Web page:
In some other embodiments, the wireless access point 404 can be part of a broadband wireless access (BWA) network communication station, such as a Worldwide Interoperability for Microwave Access (WiMax) communication station, as the wireless access point 404 can be part of almost any wireless communication device. In these embodiments, the wagering game machines 402 can be part of a BWA network communication station, such as a WiMax communication station.

In some embodiments, any of the wagering game machines 402 can part of a portable wireless communication device, such as a personal digital assistant (PDA), a laptop or portable computer with wireless communication capability, a web tablet, a wireless telephone, a wireless headset, a pager, an instant messaging device, a digital camera, a television, a medical device (e.g., a heart rate monitor, a blood pressure monitor, etc.), or other device that can receive and/or transmit information wirelessly.

In some embodiments, the wireless access point 404 and the wagering game machines 402 can communicate RF signals in accordance with specific communication standards, such as the Institute of Electrical and Electronics Engineers (IEEE) standards including IEEE 802.11(a), 802.11(b), 802.11(g), 802.11(h) and/or 802.11(n) standards and/or proposed specifications for wireless local area networks, but they can also be suitable to transmit and/or receive communications in accordance with other techniques and standards. In some BWA network embodiments, the wireless access point 404 and the wagering game machines 402 can communicate RF signals in accordance with the IEEE 802.16-2004 and the IEEE 802.16(e) standards for wireless metropolitan area networks (WMANs) including variations and evolutions thereof. However, they can also be suitable to transmit and/or receive communications in accordance with other techniques and standards. For more information with respect to the IEEE 802.11 and IEEE 802.16 standards, please refer to “IEEE Standards for Information Technology—Telecommunications and Information Exchange between Systems”-Local Area Networks-Specific Requirements-Part 11 “Wireless LAN Medium Access Control (MAC) and Physical Layer (PHY), ISO/IEC 8802-11: 1999”, and Metropolitan Area Networks-Specific Requirements-Part 16: “Air Interface for Fixed Broadband Wireless Access Systems,” Can 2005 and related amendments/versions.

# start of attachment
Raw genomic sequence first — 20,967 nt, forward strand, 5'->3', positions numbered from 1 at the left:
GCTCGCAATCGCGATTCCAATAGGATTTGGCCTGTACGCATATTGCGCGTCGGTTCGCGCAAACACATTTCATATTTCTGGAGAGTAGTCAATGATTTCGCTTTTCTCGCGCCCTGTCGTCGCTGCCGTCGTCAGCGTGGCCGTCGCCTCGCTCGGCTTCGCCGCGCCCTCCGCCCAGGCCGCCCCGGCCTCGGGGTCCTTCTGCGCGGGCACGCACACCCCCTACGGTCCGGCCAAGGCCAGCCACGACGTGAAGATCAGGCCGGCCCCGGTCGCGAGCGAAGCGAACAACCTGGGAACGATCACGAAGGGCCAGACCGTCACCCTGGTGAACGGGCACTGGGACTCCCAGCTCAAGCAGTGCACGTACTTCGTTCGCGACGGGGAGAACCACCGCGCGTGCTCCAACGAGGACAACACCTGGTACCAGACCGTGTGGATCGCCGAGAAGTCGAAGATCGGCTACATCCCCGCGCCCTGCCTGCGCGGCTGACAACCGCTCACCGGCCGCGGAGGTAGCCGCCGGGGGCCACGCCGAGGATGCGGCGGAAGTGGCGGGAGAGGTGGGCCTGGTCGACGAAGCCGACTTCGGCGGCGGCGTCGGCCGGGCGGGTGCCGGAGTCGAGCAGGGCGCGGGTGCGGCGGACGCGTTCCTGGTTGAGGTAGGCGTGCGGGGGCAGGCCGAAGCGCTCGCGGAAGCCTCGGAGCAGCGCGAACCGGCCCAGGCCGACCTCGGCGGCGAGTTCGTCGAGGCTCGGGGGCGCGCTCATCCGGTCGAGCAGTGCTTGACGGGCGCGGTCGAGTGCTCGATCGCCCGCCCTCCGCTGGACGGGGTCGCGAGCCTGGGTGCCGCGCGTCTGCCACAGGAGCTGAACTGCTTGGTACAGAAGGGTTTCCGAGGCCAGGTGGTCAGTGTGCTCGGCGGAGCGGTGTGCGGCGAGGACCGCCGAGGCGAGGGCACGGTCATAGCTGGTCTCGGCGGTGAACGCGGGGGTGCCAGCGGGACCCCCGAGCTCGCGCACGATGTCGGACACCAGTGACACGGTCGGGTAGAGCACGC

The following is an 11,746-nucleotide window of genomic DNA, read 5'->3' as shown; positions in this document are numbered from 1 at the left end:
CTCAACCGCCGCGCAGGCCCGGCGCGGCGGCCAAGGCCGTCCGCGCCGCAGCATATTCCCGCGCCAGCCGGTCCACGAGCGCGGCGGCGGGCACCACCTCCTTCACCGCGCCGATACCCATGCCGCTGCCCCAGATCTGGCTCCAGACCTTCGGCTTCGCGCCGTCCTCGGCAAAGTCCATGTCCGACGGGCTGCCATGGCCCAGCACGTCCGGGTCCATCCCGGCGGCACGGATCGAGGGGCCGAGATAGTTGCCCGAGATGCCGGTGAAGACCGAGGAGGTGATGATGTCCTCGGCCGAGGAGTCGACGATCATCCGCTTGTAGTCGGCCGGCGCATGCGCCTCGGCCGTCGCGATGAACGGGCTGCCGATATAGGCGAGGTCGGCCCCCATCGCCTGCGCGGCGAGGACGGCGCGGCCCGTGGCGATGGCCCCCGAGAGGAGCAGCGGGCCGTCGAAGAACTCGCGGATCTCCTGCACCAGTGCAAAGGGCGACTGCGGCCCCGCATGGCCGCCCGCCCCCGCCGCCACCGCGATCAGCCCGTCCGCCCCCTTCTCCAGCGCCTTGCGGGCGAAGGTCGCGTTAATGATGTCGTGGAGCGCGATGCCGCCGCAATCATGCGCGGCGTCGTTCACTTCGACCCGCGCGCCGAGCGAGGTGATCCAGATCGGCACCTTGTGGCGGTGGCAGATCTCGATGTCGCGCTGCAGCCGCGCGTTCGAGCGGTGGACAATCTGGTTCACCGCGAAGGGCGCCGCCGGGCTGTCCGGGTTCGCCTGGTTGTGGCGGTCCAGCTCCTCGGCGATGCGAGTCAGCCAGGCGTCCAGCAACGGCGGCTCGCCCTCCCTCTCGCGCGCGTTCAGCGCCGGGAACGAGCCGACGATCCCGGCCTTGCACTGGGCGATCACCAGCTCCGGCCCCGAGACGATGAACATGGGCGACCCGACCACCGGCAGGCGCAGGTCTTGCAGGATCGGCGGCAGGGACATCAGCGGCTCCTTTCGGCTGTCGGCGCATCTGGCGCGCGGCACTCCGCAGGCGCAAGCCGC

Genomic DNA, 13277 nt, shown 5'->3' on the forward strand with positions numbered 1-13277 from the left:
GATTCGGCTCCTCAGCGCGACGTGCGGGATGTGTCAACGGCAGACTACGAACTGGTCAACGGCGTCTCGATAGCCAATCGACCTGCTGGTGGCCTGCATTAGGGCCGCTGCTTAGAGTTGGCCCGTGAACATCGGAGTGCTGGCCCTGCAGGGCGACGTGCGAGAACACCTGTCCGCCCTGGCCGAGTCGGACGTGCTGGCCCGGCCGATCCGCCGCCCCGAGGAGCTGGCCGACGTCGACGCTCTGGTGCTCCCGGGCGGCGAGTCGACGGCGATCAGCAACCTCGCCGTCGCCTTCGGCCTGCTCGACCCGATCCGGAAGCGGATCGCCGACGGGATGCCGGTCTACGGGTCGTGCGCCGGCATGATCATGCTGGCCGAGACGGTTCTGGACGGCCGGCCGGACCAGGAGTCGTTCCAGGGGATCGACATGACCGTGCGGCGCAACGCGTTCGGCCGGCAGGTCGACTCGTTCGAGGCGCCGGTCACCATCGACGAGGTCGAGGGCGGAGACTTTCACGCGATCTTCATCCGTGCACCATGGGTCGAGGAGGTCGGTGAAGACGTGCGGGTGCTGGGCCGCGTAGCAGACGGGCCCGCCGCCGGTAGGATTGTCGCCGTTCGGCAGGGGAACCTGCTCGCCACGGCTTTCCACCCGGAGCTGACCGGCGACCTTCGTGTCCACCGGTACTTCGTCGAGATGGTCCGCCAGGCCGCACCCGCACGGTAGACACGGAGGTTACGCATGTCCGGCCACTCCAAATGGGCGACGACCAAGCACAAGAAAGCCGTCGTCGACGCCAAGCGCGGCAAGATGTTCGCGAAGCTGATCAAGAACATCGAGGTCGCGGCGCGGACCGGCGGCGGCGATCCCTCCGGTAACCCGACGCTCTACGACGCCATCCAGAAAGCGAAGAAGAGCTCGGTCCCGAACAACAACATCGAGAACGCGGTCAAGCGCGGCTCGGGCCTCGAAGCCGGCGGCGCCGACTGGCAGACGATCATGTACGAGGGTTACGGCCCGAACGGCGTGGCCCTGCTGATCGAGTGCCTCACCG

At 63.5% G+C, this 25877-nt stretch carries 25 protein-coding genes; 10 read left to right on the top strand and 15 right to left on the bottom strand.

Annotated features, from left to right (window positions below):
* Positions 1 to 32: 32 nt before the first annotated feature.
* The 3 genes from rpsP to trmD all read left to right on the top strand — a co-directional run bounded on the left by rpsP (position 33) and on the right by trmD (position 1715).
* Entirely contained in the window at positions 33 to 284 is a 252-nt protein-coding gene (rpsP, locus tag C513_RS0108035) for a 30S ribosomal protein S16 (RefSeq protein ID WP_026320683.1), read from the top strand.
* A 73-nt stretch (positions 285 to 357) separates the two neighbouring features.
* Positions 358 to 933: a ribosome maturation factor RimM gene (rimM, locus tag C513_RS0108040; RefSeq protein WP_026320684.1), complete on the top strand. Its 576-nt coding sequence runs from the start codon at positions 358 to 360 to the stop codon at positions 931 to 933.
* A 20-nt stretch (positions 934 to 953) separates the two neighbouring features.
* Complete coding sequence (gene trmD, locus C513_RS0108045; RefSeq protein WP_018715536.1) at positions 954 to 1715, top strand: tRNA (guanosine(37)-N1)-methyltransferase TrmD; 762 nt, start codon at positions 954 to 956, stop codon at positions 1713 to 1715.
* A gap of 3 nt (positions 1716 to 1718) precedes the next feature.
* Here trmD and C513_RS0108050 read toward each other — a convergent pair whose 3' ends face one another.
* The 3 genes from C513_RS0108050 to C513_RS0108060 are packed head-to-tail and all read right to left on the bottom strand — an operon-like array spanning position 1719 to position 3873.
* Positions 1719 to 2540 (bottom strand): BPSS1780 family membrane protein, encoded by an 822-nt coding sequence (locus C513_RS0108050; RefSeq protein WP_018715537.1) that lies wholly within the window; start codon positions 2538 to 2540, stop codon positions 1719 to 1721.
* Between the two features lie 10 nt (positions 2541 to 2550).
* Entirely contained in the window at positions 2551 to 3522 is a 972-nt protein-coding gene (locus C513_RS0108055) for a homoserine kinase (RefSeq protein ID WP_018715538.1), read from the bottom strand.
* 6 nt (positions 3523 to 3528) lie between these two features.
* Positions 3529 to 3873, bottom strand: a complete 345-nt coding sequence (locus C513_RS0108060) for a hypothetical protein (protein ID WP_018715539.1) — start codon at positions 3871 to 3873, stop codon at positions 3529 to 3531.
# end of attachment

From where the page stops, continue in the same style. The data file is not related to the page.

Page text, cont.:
In other embodiments, the wireless access point 404 and the wagering game machines 402 can communicate in accordance with a short-range wireless standard, such as the Bluetooth™ short-range digital communication protocol. Bluetooth™ wireless technology is a de facto standard, as well as a specification for small-form factor, low-cost, short-range radio links between mobile PCs, mobile phones and other portable devices. (Bluetooth is a trademark owned by Bluetooth SIG, Inc.) In other embodiments, the wireless access point 404 and the wagering game machines 402 can communicate in accordance with an ultra-wideband (UWB) communication technique where a carrier frequency is not used. In other embodiments, the wireless access point 404 and the wagering game machines 402 can communicate in accordance with an analog communication technique. In other embodiments, the wireless access point 404 and the wagering game machines 402 can communicate in accordance with an optical communication technique, such as the Infrared Data Association (IrDA) standard. In some embodiments, the wireless access point 404 and the wagering game machines 402 can communicate in accordance with the Home-RF standard which can be in accordance with a Home-RF Working Group (HRFWG) standard.

Example Operating Environment Example Wagering Game Machine Architecture